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Mindfulness Matters

Mindfulness Matters

Mind over Matter

Someone recently, said she was going to use mind over matter to deal with some discomfort that she was anticipating to arise during meditation. Insetad, I suggested she engage “mind with matter.”

Mind over matter suggests a clear separation between mind and matter. I really don’t think this separation exists. All “mind” is influenced by matter and the experience of matter is influenced by mind. Mind over matter also suggests effort, strain, perhaps even struggle. “By force of will, I will overcome this unpleasantness.”

It can certainly work. We can use aspects of mind to get through just about any experience. Mindfulness offers a way to engage mind with matter where we don’t mind matter and mind doesn’t matter.

We are always dealing with matter–the experience of our senses, the stuff that we have, and the laws of physics–the material world. Of course, each experiences is filtered through mind, so these are really not separate. More to the point, we have strong opinions about our material experiences–matter matters to us. We like and dislike. These preferences create tension. We try to exclude the things we don’t like and include the things that we like. Since we can’t control everything that happens to us, the pressure to include-exclude makes us vulnerable to anxiety, disappointment, and stress.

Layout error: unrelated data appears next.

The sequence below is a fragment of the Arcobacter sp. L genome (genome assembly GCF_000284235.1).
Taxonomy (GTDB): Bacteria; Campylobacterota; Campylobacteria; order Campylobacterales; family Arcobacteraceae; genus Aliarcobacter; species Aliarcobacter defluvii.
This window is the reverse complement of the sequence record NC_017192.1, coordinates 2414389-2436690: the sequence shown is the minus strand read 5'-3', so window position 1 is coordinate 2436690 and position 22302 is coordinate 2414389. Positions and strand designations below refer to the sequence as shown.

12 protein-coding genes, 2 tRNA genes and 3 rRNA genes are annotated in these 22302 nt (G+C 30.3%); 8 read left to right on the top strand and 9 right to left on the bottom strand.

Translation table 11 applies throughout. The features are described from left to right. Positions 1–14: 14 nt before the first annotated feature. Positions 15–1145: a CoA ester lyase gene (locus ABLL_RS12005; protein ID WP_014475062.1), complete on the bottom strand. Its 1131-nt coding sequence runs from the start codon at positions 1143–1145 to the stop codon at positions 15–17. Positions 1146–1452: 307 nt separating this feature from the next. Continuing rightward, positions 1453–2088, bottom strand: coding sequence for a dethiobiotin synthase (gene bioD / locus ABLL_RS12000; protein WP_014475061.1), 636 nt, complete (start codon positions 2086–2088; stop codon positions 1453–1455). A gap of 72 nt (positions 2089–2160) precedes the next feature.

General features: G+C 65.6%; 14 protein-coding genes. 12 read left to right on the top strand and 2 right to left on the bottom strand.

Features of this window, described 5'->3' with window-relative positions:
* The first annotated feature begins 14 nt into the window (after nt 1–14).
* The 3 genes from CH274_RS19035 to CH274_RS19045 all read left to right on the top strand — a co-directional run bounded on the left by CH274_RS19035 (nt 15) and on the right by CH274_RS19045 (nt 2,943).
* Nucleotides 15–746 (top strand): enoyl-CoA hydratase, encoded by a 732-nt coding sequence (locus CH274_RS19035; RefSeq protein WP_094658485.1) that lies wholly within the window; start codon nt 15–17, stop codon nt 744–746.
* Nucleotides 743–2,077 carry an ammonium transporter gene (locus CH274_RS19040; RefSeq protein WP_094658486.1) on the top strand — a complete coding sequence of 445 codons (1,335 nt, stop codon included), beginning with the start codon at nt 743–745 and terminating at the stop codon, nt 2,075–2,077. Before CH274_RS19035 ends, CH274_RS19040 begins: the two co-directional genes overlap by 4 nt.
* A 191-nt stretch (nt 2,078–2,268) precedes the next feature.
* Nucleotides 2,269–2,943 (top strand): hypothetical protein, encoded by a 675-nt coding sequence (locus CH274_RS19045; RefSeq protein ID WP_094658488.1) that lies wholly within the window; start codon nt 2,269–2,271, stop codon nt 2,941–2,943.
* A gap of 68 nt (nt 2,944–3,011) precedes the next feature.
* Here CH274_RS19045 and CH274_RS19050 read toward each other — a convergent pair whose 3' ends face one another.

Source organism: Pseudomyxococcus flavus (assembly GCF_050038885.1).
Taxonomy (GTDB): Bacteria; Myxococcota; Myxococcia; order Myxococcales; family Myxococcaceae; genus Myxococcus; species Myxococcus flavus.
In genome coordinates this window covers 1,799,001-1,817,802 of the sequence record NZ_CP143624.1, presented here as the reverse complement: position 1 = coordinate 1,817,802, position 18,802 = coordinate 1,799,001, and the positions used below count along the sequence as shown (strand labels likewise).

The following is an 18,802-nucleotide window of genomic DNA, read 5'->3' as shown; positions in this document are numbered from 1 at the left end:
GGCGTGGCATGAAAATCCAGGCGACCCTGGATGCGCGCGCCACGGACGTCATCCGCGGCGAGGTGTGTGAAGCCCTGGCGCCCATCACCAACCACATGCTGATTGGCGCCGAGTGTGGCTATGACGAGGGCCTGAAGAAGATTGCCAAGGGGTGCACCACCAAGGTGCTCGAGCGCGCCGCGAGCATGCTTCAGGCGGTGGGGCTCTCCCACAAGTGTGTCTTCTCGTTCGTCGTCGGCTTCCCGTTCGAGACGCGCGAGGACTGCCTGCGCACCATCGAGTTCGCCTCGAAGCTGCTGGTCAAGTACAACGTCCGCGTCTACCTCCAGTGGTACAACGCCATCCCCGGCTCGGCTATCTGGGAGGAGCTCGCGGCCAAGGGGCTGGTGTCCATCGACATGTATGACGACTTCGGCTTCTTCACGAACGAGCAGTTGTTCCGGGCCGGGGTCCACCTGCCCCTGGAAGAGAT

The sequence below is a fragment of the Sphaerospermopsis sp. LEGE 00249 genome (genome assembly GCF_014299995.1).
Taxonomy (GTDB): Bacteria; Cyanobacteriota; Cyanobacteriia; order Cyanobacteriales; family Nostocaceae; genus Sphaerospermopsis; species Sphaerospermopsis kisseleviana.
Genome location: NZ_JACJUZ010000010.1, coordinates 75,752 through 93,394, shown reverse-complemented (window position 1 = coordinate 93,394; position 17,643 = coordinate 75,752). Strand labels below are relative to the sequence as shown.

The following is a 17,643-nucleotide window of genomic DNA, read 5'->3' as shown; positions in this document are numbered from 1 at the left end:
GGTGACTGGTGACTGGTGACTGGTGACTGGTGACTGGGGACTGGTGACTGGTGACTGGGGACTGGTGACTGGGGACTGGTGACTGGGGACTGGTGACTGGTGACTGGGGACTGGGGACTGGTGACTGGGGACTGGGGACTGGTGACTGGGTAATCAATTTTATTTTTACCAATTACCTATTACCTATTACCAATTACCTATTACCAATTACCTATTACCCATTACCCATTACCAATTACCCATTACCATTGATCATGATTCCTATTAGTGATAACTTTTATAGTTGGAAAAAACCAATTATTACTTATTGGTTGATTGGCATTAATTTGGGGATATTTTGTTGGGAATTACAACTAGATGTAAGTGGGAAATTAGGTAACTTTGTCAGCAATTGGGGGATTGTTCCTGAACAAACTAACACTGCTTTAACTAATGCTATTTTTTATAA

Mindfulness helps us to be peaceful in any moment–even a difficult moment. Mindful attention helps us to get to the point where matter doesn’t matter so much–we don’t mind matter.

We are always dealing with mind–thoughts, images, memories, and emotions. Like material, we have strong opinions about what our minds produce. We like and dislike, push and pull, and create the same tensions that can arise with our stuff. Here too, mindfulness can help us to be with whatever is arising without getting stressed out. We don’t have to judge mind. Mind doesn’t have to matter so much. We can just be in all our imperfections.

This discussion of mind and matter reminds me of a conversation between Bart and Homer Simpson.

Bart Simpson: “What is the mind? Is it just a system of impulses or is it something tangible?”

Home Simpson: “Relax. What is mind? No matter. What is matter? Never mind!”

 

  • http://louellabryant.com Ellie

    Thanks for this post, Dr. K. I’m a believer in mindfulness even if I find meditation challenging. I recall you once said that all the matter in the universe could theoretically be squished into an orb the size of a bowling ball. The rest is empty space, or, as Einstein espouses, energy. Both mind and body, therefore, must be energy. Say, for example, you have a tooth pulled and the blood and stitches tell your mind that you should experience pain. So you have pain. Aren’t physical sensations, then, really just a “matter” of mind?

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